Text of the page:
Coroner's court hears evidence about firemen's deathsWednesday 13 November 2013 22.12
A welder, who carried out works at a disused factory in Bray shortly before it caught fire, has told an inquest there was "absolutely" no fire when he finished the job.
Aidan O'Neill was giving evidence at Dublin Coroner's Court at the combined inquest into the deaths of Bray firefighters Mark O'Shaughnessy, aged 25, and 46-year-old Brian Murray.
The two men died while fighting a blaze at a disused ink factory at Adelaide Villas off the Dargle Road in Bray on 26 September, 2007.
Last month Wicklow County Council was fined €355,000 for health and safety violations in relation to the incident.
Dublin Coroner's Court heard that Mr O'Neill, a metal fabricator from Bray, had been asked by his friend Garreth Nolan to weld shut the main factory door because people had been dumping rubbish in the premises.
Mr Nolan told the court that his aunt, who owned the factory, had asked him to seal the door after he had noticed rubbish, including washing machines and beds, piled 5ft (1.5m) high in the building ten days before.
When asked if he had seen cans of fire accelerant in the rubbish, Mr Nolan said that he had not.
The two men went to the building to carry out the welding works at 10am on the morning of the fire.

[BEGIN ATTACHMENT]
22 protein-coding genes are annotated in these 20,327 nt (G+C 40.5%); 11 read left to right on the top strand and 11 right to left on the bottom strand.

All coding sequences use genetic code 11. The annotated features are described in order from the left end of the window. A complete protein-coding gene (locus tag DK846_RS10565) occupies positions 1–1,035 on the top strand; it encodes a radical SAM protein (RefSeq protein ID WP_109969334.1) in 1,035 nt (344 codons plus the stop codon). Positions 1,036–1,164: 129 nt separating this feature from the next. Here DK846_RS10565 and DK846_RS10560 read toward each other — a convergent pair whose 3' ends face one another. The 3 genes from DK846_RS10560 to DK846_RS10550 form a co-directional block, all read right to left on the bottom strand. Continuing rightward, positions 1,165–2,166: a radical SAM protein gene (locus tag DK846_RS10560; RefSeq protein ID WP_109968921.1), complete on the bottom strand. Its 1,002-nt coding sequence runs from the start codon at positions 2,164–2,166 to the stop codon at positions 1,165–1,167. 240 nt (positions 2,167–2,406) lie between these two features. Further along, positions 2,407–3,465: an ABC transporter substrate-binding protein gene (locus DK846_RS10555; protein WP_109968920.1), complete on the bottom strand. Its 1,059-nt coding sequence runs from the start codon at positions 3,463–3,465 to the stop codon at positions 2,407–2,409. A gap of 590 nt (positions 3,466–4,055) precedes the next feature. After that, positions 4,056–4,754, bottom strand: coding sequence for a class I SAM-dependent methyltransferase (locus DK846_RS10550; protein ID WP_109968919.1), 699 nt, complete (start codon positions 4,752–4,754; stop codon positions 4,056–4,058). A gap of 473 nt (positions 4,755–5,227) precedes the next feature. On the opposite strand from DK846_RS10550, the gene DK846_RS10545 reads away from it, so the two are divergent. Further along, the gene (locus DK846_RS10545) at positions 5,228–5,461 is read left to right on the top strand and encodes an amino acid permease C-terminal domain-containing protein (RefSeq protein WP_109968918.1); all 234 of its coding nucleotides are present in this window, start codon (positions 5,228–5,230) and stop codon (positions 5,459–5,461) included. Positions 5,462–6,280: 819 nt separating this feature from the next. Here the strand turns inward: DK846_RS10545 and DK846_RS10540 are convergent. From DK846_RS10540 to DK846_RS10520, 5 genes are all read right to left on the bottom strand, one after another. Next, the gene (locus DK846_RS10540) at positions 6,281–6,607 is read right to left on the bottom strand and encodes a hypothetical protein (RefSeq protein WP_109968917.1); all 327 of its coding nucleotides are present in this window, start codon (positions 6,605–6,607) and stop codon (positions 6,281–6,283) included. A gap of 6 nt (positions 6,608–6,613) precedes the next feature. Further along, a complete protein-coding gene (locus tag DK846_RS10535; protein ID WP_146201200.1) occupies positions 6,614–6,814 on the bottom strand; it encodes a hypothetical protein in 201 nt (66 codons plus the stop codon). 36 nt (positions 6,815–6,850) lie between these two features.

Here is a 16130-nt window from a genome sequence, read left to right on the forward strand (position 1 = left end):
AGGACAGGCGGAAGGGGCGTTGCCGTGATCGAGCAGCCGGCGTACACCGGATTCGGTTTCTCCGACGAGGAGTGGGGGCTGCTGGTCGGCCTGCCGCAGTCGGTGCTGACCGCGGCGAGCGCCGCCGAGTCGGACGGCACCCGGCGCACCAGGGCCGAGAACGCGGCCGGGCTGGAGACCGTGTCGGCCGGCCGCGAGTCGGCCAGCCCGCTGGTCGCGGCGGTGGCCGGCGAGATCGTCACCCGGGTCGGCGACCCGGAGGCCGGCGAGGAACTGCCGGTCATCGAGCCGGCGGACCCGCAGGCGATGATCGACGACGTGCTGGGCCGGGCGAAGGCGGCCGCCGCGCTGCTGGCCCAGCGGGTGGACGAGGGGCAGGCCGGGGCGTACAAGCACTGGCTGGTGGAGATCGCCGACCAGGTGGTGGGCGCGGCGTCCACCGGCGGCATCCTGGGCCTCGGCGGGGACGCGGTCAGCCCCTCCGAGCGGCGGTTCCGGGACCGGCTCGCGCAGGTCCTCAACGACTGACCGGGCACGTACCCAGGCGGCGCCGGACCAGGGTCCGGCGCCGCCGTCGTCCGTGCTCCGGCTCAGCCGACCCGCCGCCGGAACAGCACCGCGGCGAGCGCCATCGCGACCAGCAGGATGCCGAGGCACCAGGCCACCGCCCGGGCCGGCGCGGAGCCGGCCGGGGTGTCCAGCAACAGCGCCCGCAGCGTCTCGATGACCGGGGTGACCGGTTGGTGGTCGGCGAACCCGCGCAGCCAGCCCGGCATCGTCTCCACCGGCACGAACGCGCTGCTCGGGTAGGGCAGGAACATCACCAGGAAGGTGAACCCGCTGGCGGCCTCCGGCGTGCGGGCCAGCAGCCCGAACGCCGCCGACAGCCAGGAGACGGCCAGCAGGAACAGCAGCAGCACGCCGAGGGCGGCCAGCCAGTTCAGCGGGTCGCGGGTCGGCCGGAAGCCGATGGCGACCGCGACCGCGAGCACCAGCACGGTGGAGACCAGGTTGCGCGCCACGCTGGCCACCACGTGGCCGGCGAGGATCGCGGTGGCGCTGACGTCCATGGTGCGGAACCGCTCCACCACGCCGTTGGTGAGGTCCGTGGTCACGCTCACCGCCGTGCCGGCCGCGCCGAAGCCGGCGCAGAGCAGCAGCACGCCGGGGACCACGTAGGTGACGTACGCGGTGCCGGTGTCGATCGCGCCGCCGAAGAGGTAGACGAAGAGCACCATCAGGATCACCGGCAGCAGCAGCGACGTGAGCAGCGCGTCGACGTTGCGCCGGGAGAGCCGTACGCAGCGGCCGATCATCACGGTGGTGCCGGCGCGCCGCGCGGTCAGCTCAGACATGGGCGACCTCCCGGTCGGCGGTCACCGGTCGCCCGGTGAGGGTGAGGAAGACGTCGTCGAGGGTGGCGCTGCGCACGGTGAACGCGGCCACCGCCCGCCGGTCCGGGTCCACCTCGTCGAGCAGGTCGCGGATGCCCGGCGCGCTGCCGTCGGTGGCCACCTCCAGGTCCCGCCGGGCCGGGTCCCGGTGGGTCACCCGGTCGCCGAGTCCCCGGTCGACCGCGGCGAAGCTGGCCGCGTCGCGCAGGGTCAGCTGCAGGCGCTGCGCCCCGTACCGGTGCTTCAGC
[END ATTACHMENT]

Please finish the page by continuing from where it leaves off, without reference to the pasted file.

No metal sheet was used to prevent sparks escaping while the welding took place, Mr Nolan told the court under cross-examination.
Mr O'Neill said that 90% of the welding carried out happened on the outside of the building.
He had welded a bracket on the inside and this had taken "22 seconds at most".
The immediate area had been cleared of rubbish.
He said that when he finished inside he looked around to check and "absolutely nothing" was on fire.
"There was no fire at that stage. I will go to my grave saying it. Absolutely not," he said.
When he checked the work from outside once completely finished, he said, there was no smell or smoke.
Under cross-examination, Mr O'Neill said that sparks will travel 3ft (0.9m) before extinguishing and will only bounce at high voltage.
He was using a low voltage, he told the court.
The inquest also heard from Eamon O'Shaughnessy, who identified the body of his brother Mark.
In his deposition read out in court, he said that Mark had written a note detailing problems that he had identified with Bray Fire Service prior to his death.
He first saw this note while visiting the family home the day before his brother died and retrieved it when clearing out Mark's locker at Bray Fire Station.
He said that he knew from talking to his brother that Bray Fire Service "had been badly run for many years".
The note outlined problems his brother saw regarding the service. "These problems made Mark's job difficult," he said.
Conor Redmond made the first of two 999 calls regarding a thick plume of smoke rising from the building just after 10.40am.
He said he could not recall saying that the fire was dying down on the first call.
When Bray Town Council environmental supervisor Paul Wogan also raised the alarm by calling the fire station directly, he was told they already knew about the fire but had been told it had gone out.
Mr Wogan said he could clearly see smoke and flames coming from the building and told them that.